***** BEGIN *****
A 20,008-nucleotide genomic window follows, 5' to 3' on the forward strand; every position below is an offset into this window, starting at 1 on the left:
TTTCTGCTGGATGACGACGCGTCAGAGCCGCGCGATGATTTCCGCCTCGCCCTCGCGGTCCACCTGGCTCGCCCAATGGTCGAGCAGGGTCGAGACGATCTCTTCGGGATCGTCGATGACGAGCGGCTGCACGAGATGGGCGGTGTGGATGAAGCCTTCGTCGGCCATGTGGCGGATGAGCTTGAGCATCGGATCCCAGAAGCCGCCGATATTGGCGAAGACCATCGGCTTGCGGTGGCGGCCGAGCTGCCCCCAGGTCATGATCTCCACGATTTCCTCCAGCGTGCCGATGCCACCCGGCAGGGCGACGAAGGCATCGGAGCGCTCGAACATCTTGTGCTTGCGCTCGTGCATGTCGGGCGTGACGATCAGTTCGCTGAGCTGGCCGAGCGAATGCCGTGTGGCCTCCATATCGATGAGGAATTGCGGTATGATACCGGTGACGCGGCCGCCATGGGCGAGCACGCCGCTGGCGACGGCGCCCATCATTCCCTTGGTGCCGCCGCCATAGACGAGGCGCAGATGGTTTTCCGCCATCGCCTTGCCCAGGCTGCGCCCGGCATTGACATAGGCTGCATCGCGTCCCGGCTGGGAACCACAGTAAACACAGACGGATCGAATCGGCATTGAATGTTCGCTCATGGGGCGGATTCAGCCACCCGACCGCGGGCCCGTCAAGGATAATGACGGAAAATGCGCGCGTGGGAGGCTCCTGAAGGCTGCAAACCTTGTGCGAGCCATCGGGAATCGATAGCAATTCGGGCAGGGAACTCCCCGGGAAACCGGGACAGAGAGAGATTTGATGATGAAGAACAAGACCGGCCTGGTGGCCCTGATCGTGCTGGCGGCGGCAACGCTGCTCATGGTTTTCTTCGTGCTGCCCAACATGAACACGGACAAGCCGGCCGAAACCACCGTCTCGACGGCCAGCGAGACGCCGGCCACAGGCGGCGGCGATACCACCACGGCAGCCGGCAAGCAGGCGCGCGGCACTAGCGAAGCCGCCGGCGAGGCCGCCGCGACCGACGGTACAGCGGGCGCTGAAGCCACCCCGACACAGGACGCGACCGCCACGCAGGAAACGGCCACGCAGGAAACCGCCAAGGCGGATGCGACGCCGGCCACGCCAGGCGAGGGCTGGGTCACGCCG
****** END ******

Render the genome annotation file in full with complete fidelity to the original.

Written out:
A 20,008-nucleotide genomic window follows, 5' to 3' on the forward strand; every position below is an offset into this window, starting at 1 on the left:
TTTCTGCTGGATGACGACGCGTCAGAGCCGCGCGATGATTTCCGCCTCGCCCTCGCGGTCCACCTGGCTCGCCCAATGGTCGAGCAGGGTCGAGACGATCTCTTCGGGATCGTCGATGACGAGCGGCTGCACGAGATGGGCGGTGTGGATGAAGCCTTCGTCGGCCATGTGGCGGATGAGCTTGAGCATCGGATCCCAGAAGCCGCCGATATTGGCGAAGACCATCGGCTTGCGGTGGCGGCCGAGCTGCCCCCAGGTCATGATCTCCACGATTTCCTCCAGCGTGCCGATGCCACCCGGCAGGGCGACGAAGGCATCGGAGCGCTCGAACATCTTGTGCTTGCGCTCGTGCATGTCGGGCGTGACGATCAGTTCGCTGAGCTGGCCGAGCGAATGCCGTGTGGCCTCCATATCGATGAGGAATTGCGGTATGATACCGGTGACGCGGCCGCCATGGGCGAGCACGCCGCTGGCGACGGCGCCCATCATTCCCTTGGTGCCGCCGCCATAGACGAGGCGCAGATGGTTTTCCGCCATCGCCTTGCCCAGGCTGCGCCCGGCATTGACATAGGCTGCATCGCGTCCCGGCTGGGAACCACAGTAAACACAGACGGATCGAATCGGCATTGAATGTTCGCTCATGGGGCGGATTCAGCCACCCGACCGCGGGCCCGTCAAGGATAATGACGGAAAATGCGCGCGTGGGAGGCTCCTGAAGGCTGCAAACCTTGTGCGAGCCATCGGGAATCGATAGCAATTCGGGCAGGGAACTCCCCGGGAAACCGGGACAGAGAGAGATTTGATGATGAAGAACAAGACCGGCCTGGTGGCCCTGATCGTGCTGGCGGCGGCAACGCTGCTCATGGTTTTCTTCGTGCTGCCCAACATGAACACGGACAAGCCGGCCGAAACCACCGTCTCGACGGCCAGCGAGACGCCGGCCACAGGCGGCGGCGATACCACCACGGCAGCCGGCAAGCAGGCGCGCGGCACTAGCGAAGCCGCCGGCGAGGCCGCCGCGACCGACGGTACAGCGGGCGCTGAAGCCACCCCGACACAGGACGCGACCGCCACGCAGGAAACGGCCACGCAGGAAACCGCCAAGGCGGATGCGACGCCGGCCACGCCAGGCGAGGGCTGGGTCACGCCG